Story: Violetta Valery is the toast of the jet set in 1930s Paris, where she and her vivacious friend Flora Bervoix host numerous parties. Valerie is the best-known courtesan among France’s aristocratic society and she enjoys being a material girl.

When Violetta suddenly takes ill with a coughing spell at one of her soirees, though, it’s a quiet young man, Alfredo Germont, from the bourgeois class who beseeches her to get away from Paris with him to his villa in the countryside. He says that he's in love with her and wants to care for her.

At first Violetta laughs him off, but she becomes enchanted with his earnest devotion and eventually moves with Alfredo out of the city. They seem happy enough, but one day Alfredo’s father, Giorgio, visits Violetta and issues her an ultimatum. He is concerned what might happen to his beloved daughter’s reputation while her brothers cavorts with such a scandalous woman.

Reluctantly, Violetta returns alone to Paris and resumes her night life in the company of her former lover, Baron Douphol. When Alfredo learns she has left, he finds her in Paris and humiliates her in public, throwing money at her in “payment” for her services, and then challenges Douphol to a duel. Giorgio learns of this and is appalled at his son’s behavior toward Violetta, admonishing him in front of the partiers.

Violetta returns to her Parisian home, increasingly ill with tuberculosis. She learns that Alfredo has survived the duel and also that his father has admitted his own headstrong insistence that Violetta leave Alfredo. Soon, Alfredo returns for a brief but heartfelt reconciliation with his dying love.

Highlights: Opera Theatre of Saint Louis opens its 2018 season with a lush, beautiful and enchanting rendition of Verdi’s perennially popular opera, cleverly conceived and directed by Patricia Racette.

Other Info: La Traviata (The Fallen Woman) premiered in Venice in 1853, featuring the music of noted composer Giuseppe Verdi and a libretto by Francesco Maria Piave. That libretto was based on a book and play by Alexandre Dumas fils, son of the author of The Three Musketeers, titled La Dame aux Camelias (The Lady of the Camellias). OTSL uses the English translation by Edmund Tracey.

Dumas’s drama took its inspiration from his own brief romance with the ill-fated Marie Duplessis, who died of consumption at age 23. Duplessis was known in French society in the 19th century as a highly polished courtesan whose signature look included camellia flowers. You can read more in Anh Le’s excellent program article.

This production marks a record-tying fifth mainstage presentation (with La Boheme) by Opera Theatre of Saint Louis and one with an especially intriguing look. Following fledgling director Racette’s vision, scenic designer Laura Jellinek features a background of slowly unfolding camellia petals, which allow for an entrance at the rendition’s beginning as well as its fateful conclusion.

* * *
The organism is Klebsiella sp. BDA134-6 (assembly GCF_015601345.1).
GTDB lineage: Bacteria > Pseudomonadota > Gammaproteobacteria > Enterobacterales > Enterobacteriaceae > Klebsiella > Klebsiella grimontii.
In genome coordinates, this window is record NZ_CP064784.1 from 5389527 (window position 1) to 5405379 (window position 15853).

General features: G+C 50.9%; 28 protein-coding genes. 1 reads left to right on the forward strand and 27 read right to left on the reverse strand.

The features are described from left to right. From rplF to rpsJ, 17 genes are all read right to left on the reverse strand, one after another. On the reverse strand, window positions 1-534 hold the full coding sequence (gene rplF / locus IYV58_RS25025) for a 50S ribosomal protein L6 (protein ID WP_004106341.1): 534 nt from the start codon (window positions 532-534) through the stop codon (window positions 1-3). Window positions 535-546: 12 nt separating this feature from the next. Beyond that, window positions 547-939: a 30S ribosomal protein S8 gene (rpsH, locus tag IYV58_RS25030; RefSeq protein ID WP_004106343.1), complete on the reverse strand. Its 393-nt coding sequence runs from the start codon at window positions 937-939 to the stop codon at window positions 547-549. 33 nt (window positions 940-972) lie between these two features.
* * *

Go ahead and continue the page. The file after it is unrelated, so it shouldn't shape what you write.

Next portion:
It’s handsomely accentuated by Christopher Akerlind’s soft and sensual lighting design, which adds its own elegance. Equally impressive are Kaye Voyce’s lavish costumes, from the elegant gowns adorning Violetta to the bright, festive costumes featured in the final act’s masquerade. Tom Watson’s wig and makeup design is especially notable in Flora’s bedazzling look.

Racette’s direction is smart and stylish, keeping the three-act, two-hour-45-minute presentation moving not only briskly but enchantingly. She benefits from a trio of superb singers in the primary roles of Violetta, Alfredo and Giorgio as well as the smart choreography conceived by Sean Curran for the party scenes.  There's also a spirited reading of the score by conductor Christopher Allen and members of the Saint Louis Symphony Orchestra.

Sydney Mancasola not only looks stunning as the free-spirited Violetta but also shapes her wonderful soprano around Verdi’s soaring arias for his leading lady. She also displays a strong chemistry with Geoffrey Agpalo, a tenor who shows conviction in the part of the devoted young lover Alfredo as well as demonstrating his own musical talent in the role. Both performers offer convincing portrayals of opposites attracting.

South Korean baritone Joo Won Kang makes an impressive mainstage debut for Opera Theatre with a powerful performance as the straight-laced Giorgio, whose demands wreak havoc both for his son and for Violetta before he experiences a change of heart. Kong lends his considerable vocal talents to Verdi’s strong compositions.

The fine supporting cast includes Briana Hunter as the fun-loving Flora, Jeff Byrnes as the villainous Baron Douphol, Simona Rose Genga as Violetta’s faithful maid Annina, Matthew Dalen as Alfredo’s pal Gastone and Andrew Munn as Violetta’s physician Dr. Grenvil. Samson McCrady, Philippe L’Esperance, Gregory Feldmann and William Guanbo Su do well in other roles.

The final season for departing general director Timothy O’Leary and the first for general director designate Andrew Jorgensen is off to an auspicious and invigorating start with Racette’s polished version of La Traviata.

Opera: La Traviata

Company: Opera Theatre of Saint Louis

Venue: Browning Mainstage, Loretto-Hilton Center, 130 Edgar Road

Dates: May 25, 30, June 2(m), 7, 10, 20(m), 23

Tickets: $25-$135; contact 961-0644 or

Rating: A 4.5 on a scale of 1-to-5.

Photos courtesy of Ken Howard